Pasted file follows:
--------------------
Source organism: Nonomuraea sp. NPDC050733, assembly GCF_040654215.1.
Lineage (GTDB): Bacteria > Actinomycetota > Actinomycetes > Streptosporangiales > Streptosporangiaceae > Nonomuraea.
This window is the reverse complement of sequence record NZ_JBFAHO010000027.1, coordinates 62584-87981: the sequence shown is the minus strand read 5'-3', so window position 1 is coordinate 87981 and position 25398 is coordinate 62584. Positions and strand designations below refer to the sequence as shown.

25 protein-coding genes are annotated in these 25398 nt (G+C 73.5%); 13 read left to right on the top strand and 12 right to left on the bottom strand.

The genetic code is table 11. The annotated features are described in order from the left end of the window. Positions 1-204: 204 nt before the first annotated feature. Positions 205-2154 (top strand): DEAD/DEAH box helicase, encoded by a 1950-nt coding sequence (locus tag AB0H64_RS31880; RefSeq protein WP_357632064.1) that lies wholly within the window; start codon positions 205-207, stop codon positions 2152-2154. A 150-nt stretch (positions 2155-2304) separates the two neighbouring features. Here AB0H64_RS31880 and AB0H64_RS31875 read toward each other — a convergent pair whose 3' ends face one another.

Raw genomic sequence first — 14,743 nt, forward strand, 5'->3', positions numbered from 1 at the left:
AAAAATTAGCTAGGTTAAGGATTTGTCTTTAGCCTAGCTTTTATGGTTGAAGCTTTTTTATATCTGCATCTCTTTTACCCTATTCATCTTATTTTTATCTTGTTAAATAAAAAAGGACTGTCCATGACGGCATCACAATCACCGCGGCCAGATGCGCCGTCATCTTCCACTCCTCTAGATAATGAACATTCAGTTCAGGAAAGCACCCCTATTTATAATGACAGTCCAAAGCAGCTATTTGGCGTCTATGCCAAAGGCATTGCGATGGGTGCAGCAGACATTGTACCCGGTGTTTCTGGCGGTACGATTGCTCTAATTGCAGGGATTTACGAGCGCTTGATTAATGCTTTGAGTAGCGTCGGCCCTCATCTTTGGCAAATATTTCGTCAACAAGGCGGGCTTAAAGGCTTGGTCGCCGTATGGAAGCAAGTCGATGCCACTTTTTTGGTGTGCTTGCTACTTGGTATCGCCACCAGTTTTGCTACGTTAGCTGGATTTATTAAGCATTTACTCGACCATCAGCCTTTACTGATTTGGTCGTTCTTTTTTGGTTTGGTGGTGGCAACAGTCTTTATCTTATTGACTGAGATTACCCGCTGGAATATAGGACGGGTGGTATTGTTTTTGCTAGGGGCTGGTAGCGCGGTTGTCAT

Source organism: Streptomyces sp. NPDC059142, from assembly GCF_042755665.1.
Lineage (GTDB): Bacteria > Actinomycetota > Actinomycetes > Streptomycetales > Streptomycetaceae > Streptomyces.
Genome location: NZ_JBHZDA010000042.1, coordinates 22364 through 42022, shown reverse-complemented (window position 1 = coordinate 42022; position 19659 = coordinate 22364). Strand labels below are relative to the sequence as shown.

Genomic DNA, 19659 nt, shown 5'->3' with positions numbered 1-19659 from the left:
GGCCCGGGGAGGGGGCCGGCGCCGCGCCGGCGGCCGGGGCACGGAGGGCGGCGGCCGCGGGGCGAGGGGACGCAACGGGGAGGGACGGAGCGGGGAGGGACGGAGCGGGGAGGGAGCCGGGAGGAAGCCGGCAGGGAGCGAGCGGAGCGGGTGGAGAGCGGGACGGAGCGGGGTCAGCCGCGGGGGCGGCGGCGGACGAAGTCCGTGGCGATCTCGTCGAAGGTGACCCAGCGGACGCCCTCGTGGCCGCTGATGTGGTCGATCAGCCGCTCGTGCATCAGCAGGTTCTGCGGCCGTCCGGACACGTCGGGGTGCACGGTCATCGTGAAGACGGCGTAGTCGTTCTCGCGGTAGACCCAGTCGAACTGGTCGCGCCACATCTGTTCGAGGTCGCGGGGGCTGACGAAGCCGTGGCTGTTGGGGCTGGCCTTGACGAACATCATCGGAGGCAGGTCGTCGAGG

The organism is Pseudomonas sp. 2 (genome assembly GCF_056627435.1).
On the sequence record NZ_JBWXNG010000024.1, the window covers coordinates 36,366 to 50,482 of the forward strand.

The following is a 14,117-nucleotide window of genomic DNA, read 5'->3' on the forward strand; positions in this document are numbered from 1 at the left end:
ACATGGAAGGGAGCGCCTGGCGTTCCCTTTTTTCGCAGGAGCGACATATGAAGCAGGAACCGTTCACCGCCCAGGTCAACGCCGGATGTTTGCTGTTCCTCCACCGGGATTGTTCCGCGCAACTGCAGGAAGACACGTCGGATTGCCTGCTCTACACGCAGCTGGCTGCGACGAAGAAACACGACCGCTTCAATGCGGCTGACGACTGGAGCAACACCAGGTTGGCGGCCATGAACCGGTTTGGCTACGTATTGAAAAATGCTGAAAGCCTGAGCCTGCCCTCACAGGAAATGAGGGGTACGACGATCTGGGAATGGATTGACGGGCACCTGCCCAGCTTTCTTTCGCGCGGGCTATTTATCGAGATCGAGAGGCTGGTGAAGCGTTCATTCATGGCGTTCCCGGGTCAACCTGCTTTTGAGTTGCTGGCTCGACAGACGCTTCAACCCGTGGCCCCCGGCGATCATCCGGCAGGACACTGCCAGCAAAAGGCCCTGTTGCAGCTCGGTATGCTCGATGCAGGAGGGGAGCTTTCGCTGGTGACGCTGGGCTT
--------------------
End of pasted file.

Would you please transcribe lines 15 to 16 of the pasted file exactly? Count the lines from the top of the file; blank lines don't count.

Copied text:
The following is a 14,117-nucleotide window of genomic DNA, read 5'->3' on the forward strand; positions in this document are numbered from 1 at the left end:
ACATGGAAGGGAGCGCCTGGCGTTCCCTTTTTTCGCAGGAGCGACATATGAAGCAGGAACCGTTCACCGCCCAGGTCAACGCCGGATGTTTGCTGTTCCTCCACCGGGATTGTTCCGCGCAACTGCAGGAAGACACGTCGGATTGCCTGCTCTACACGCAGCTGGCTGCGACGAAGAAACACGACCGCTTCAATGCGGCTGACGACTGGAGCAACACCAGGTTGGCGGCCATGAACCGGTTTGGCTACGTATTGAAAAATGCTGAAAGCCTGAGCCTGCCCTCACAGGAAATGAGGGGTACGACGATCTGGGAATGGATTGACGGGCACCTGCCCAGCTTTCTTTCGCGCGGGCTATTTATCGAGATCGAGAGGCTGGTGAAGCGTTCATTCATGGCGTTCCCGGGTCAACCTGCTTTTGAGTTGCTGGCTCGACAGACGCTTCAACCCGTGGCCCCCGGCGATCATCCGGCAGGACACTGCCAGCAAAAGGCCCTGTTGCAGCTCGGTATGCTCGATGCAGGAGGGGAGCTTTCGCTGGTGACGCTGGGCTT